New York, NY—Polaroid collaborated with the Ridley Scott Creative Group, European office, on a film series to mark the next chapter in its brand story. The campaign celebrates human experiences as well as the magic of capturing them in a Polaroid photo in the digital age.
“We were delighted to be contacted by Polaroid; the level of collaboration and trust was profound. From strategy to creative ideation and execution, there was a shared sense of purpose. We’re super excited about the campaign we’ve created and our next steps together as partners,” said Ross Plummer, Europe MD for Ridley Scott Creative Group.
While creative direction was provided through the Ridley Scott Creative Group, production was via RSA Films Amsterdam. The Forever Now film series celebrates the little moments.
“Now more than ever, it is easy to get lost in a world of digital distractions. The essence of Polaroid is an appreciation for what we have here and now. It’s the magic of capturing those simple moments and making them meaningful. With the world slowly reemerging, the values in this film have only crystallized, making it even more important to celebrate our human connections,” Polaroid announced.
The film, directed by RSA film’s John Filipe, asks what it takes to capture this moment; it draws a parallel between human chemistry and the Polaroid film chemistry that occurs after each shot. In also highlights the magic that happens at the intersection of art and science.
“As the world continues to change around us, we’re still drawn to the experiences that make us human. It’s in our DNA. The extremely complex chemistry in our factories all leads to the simplicity of a photo magically developing in the palm of our hands,” added Oskar Smolokowski, CEO of Polaroid. “Celebrating these two worlds of real and human chemistry is what we sought out to do with this film. And we love the result. RSA was a pleasure to work with; we aligned on the shared mission early on and worked towards the goal of telling this story.”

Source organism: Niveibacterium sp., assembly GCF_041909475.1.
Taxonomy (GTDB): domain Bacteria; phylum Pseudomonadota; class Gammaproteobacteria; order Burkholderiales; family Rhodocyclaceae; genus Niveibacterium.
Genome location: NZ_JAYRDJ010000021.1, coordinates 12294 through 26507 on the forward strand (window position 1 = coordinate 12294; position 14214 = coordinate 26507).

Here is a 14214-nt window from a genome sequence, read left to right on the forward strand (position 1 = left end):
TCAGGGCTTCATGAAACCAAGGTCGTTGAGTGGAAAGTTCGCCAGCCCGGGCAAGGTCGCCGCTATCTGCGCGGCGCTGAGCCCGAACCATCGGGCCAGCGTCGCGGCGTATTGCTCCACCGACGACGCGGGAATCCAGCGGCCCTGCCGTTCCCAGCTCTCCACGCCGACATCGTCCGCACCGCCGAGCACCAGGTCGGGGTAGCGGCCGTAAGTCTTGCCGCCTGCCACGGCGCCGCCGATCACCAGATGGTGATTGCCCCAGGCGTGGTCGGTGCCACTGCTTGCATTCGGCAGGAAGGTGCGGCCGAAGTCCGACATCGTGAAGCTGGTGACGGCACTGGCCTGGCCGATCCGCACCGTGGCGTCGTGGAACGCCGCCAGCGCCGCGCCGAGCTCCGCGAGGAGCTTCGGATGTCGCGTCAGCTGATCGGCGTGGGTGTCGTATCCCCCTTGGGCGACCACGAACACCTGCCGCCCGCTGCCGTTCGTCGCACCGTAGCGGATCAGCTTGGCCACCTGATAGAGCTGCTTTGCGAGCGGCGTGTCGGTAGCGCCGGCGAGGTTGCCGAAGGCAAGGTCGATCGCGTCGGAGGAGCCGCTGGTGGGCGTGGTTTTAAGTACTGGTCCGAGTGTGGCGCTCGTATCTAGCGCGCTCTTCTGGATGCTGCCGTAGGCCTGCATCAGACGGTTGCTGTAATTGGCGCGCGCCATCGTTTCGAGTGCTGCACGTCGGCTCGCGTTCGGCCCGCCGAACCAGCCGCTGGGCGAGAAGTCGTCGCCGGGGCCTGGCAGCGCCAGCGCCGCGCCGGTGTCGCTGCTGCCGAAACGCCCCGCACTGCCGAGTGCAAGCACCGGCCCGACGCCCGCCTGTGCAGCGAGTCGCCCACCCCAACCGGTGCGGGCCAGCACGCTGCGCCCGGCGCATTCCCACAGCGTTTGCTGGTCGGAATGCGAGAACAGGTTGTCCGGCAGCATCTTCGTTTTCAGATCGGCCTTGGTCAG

The Forever Now film is available to view in long form here (run time: 108 seconds). Those interested can also view it in three shortened chapters titled Real Connection, Real Chemistry and Real Lifestyle.
The Polaroid Story
Edwin Land founded Polaroid in 1937. The company first produced ski goggles and 3D glasses for the U.S. Army and Navy. It wasn’t until 1943 when Land’s daughter asked why she couldn’t see a photograph of herself immediately that the idea for the instant camera was born. In 1947, it became a reality with the first-ever instant camera.
However, it was the introduction of the Polaroid SX-70 camera in 1972 that launched instant photography as we know it. It was followed by landmark innovations such as the original OneStep instant color film as well as the Polaroid 600 and Spectra cameras and film formats.
In the 1990s and 2000s, the rise of digital technology eclipsed instant photography. Consequently, Polaroid announced the end of instant film production in 2008. However, a dedicated group of instant photography fans under the name The Impossible Project saved the last Polaroid factory in the Netherlands.
In 2017, The Impossible Project relaunched as Polaroid Originals. The brand was dedicated exclusively to Polaroid’s original analog instant photography products. Then in March 2020, Polaroid took the next step and became one brand with one name: Polaroid.
Ridley Scott Creative Group
“We are in a new golden age of entertainment. The world’s greatest brands, platforms, agencies as well as studios are investing hugely in entertainment. We have brought our talent, capabilities and creative resources together under the Ridley Scott Creative Group to enable us to maximize the creative opportunities we now see unfolding.”—Ridley Scott